June 4, 2014

What’s in the box this week?

Standard Shares include

  • ZucchiniDid you know that one zucchini is actually called a ‘zucchina’?
  • Collard Greens Since collard greens have such a large surface area and firm texture, you almost always want to cut them into ribbons of varying size depending on how long you plan to cook them… the longer the cooking, the thicker the ribbons.  Thin ribbons are nice to add to soups and stews toward the end of cooking, and thick ribbons are good for braising.
  • Beets – If you are boiling your beets, leave the skins on, so that their flavor, color, and juices won’t seep into the water (also called bleeding). Any nick or slice in the skin will encourage bleeding, so leave an inch of both the stalks and the root ends on while boiling.
  • CarrotsThe urban legend that 'eating large quantities of carrots helps us to see in the dark' was developed from stories started in World War II. British gunners were shooting down German planes at night and to cover up the fact that it was the effective use of radar technologies that was achieving this, the RAF circulated a story about their pilots' high level of carrot consumption.
  • ArugulaIn northern India, which is drought-prone, arugula can thrive.  People there press arugula seeds to make Taramira oil, used in pickling, cooking, salad dressing and more.
  • Red CabbageThe star of this week’s recipe!
  • Cherry Belle RadishesRadishes serve as companion plants for many other species, because of their ability to function as a trap crop against pests like flea beetles.  These pests will attack the leaves, but the root remains healthy and can be harvested later.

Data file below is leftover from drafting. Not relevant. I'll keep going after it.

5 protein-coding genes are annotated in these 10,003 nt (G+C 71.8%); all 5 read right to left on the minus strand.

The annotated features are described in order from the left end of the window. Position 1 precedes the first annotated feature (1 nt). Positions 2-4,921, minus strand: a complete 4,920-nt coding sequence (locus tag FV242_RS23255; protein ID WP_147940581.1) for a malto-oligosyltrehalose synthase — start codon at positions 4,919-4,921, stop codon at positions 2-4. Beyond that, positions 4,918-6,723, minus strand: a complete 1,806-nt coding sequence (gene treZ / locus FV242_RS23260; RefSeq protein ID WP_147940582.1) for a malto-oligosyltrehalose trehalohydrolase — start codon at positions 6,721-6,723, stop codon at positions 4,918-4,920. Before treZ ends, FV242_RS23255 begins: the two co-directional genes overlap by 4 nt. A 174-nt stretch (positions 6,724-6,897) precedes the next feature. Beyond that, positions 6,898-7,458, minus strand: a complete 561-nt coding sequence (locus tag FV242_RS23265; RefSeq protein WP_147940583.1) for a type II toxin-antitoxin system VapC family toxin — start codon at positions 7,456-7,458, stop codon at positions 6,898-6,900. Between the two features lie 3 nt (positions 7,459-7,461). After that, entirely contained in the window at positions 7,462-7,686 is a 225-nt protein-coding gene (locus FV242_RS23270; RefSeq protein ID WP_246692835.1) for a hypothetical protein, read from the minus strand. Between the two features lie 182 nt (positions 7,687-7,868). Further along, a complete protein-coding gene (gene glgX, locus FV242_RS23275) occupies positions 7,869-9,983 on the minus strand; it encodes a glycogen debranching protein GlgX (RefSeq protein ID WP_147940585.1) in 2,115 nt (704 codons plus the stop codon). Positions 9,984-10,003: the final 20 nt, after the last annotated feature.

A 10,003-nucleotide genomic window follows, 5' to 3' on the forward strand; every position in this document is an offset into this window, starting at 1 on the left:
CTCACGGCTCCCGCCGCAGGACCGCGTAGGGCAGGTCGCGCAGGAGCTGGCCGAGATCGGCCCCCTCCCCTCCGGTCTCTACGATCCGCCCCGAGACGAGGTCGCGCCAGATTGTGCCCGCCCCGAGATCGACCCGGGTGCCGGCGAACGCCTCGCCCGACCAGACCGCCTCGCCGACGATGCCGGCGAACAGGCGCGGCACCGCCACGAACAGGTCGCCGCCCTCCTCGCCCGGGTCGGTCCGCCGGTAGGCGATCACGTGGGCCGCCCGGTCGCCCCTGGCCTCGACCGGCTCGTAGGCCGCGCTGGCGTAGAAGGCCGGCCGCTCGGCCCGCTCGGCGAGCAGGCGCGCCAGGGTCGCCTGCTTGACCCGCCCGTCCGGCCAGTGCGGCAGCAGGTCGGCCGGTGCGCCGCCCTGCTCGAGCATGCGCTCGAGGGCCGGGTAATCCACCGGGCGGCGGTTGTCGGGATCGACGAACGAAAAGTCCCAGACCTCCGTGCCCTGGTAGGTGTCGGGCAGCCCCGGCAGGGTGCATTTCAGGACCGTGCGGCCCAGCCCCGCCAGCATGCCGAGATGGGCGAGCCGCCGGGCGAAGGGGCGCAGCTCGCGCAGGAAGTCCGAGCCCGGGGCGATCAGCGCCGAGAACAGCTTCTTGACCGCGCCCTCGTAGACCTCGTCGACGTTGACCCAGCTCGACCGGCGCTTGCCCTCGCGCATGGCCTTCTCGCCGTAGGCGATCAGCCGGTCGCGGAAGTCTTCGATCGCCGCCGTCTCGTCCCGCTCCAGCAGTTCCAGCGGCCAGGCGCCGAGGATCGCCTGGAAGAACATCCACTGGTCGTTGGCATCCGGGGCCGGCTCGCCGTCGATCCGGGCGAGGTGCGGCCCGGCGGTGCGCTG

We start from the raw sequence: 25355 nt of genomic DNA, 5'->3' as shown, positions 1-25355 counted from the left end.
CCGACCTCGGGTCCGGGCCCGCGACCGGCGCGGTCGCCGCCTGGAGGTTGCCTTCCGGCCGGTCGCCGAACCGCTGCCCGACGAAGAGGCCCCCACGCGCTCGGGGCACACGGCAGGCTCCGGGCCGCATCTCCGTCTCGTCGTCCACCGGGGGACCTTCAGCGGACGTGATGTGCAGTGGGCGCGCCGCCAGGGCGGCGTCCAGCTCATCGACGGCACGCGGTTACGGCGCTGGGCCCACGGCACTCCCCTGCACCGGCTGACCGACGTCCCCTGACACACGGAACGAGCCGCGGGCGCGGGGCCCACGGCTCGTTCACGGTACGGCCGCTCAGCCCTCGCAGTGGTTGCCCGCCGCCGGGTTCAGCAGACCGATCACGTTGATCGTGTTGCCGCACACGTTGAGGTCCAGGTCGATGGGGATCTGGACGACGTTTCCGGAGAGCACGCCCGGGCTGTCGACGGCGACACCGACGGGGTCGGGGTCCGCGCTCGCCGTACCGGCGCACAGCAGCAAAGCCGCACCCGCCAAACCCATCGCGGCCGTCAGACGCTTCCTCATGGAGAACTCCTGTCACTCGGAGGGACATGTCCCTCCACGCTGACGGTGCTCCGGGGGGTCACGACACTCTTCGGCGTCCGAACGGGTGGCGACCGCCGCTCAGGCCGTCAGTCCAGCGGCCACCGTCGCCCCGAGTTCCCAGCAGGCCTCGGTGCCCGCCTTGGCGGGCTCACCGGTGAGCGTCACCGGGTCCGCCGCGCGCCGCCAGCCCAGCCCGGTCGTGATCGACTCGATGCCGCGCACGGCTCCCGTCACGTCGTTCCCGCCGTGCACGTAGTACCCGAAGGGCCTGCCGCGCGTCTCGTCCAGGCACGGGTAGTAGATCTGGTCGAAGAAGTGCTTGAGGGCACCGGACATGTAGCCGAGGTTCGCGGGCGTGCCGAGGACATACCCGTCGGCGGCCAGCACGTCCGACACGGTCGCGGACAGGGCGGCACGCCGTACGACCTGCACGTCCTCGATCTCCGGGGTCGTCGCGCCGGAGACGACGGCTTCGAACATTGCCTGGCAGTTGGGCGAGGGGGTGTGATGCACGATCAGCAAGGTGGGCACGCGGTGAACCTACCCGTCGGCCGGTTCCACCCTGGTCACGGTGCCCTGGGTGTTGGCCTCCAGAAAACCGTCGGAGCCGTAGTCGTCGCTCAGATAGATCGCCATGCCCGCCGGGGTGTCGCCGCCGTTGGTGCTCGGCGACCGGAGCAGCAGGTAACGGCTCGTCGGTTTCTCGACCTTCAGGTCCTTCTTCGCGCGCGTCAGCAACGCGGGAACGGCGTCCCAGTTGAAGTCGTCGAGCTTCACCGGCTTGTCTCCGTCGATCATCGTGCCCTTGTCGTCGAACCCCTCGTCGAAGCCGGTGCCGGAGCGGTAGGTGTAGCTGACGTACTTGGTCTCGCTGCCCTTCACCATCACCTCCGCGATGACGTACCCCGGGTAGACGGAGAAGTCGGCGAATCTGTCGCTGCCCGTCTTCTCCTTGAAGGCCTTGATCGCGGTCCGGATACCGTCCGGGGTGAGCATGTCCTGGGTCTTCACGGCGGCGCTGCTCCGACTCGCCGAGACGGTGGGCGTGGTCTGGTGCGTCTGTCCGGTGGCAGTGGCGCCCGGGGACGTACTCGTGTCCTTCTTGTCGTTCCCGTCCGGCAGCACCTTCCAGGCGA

Egg Shares include eggs from our certified organic, pasture-raised, happy hens.


Don’t forget – you can always add extra items to your order at our Online Market.


Vegetable Forecast

Beets, Carrots, Zucchini, Red Curly Kale, Rainbow Chard, Rosemary, and Green Tomatoes



Thanks to our farmers’ market regulars that came out and appreciated the stewing hens.  That was our last batch until 2016.  We still have a few available through our Online Market; the rest are being frozen and saved for our Farm Dinner.  Don’t miss us at the Inner Richmond farmers’ market in SF on Sundays – we’re on the corner of the third block.  We’ll be back to Stonestown soon…


It’s turning the hallmark “California gold” color in our field borders and surrounding hills.  The cover crop in Esparto has turned color, the grains having headed up nicely, but the legumes didn’t get enough water and space to do as well.  The plan is to roll to crop towards the end of summer and allow it to reseed (along with some oversown legumes) for a nice lush spring crop. 


The orchard too has turned mostly brown – I mean golden – in its understory.  Perfect home for this summer’s Farm Party!


Pics of the week

Farmers’ market crowd

Esparto cover crop

Orchard floor



Red Cabbage Slaw with Carrot Ginger Dressing

As the weather gets nicer and hotter, picnics are on our minds!  To balance out BBQ meats and other heavier fare, it’s great to have fresh salad and slaw dishes on hand.  This tangy dressing is fabulous and the blend of colors and flavors is perfect for early summer.  You could even throw some sliced cherry radishes in this one! Thank you to Washington’s Green Grocer for the recipe!


For Dressing (Makes 1 cup)

  • 2 tbs grated fresh ginger (include any juice that collects while grating)
  • 1 c coarsely grated carrot
  • ¼ c rice vinegar
  • 1 tbs shiro miso (white miso)
  • ½ tsp sugar
  • 1 tsp toasted sesame oil
  • ¼ c canola oil



  • 6 c finely shredded red cabbage
  • 1 tsp kosher salt
  • Freshly ground black pepper
  • 6 scallions, thinly sliced

To make the dressing: In a food processor, pulse the grated ginger and carrot until finely ground. Add the rice vinegar, miso, sugar and sesame oil and pulse again to combine, stopping to scrape down the sides of the processor with a rubber spatula as necessary. With the processor running, drizzle the canola oil through the feeder tube and process until emulsified, about 30 seconds. Transfer the dressing to a measuring cup, cover and refrigerate until ready to use.

To make the slaw:  In a large bowl, toss the cabbage with the salt and freshly ground black pepper to taste. Let stand until the cabbage begins to soften, about 15 minutes. Drain any liquid that collects from the bowl. (At this point, both the cabbage and the dressing can be refrigerated separately overnight and combined the next day.)

In a large bowl, toss the dressing with chilled cabbage.  Garnish with the sliced scallions and serve.

Arugula, Peas, & Eggs.

Flowers, Bunched Roots & Greens

Almond Orchard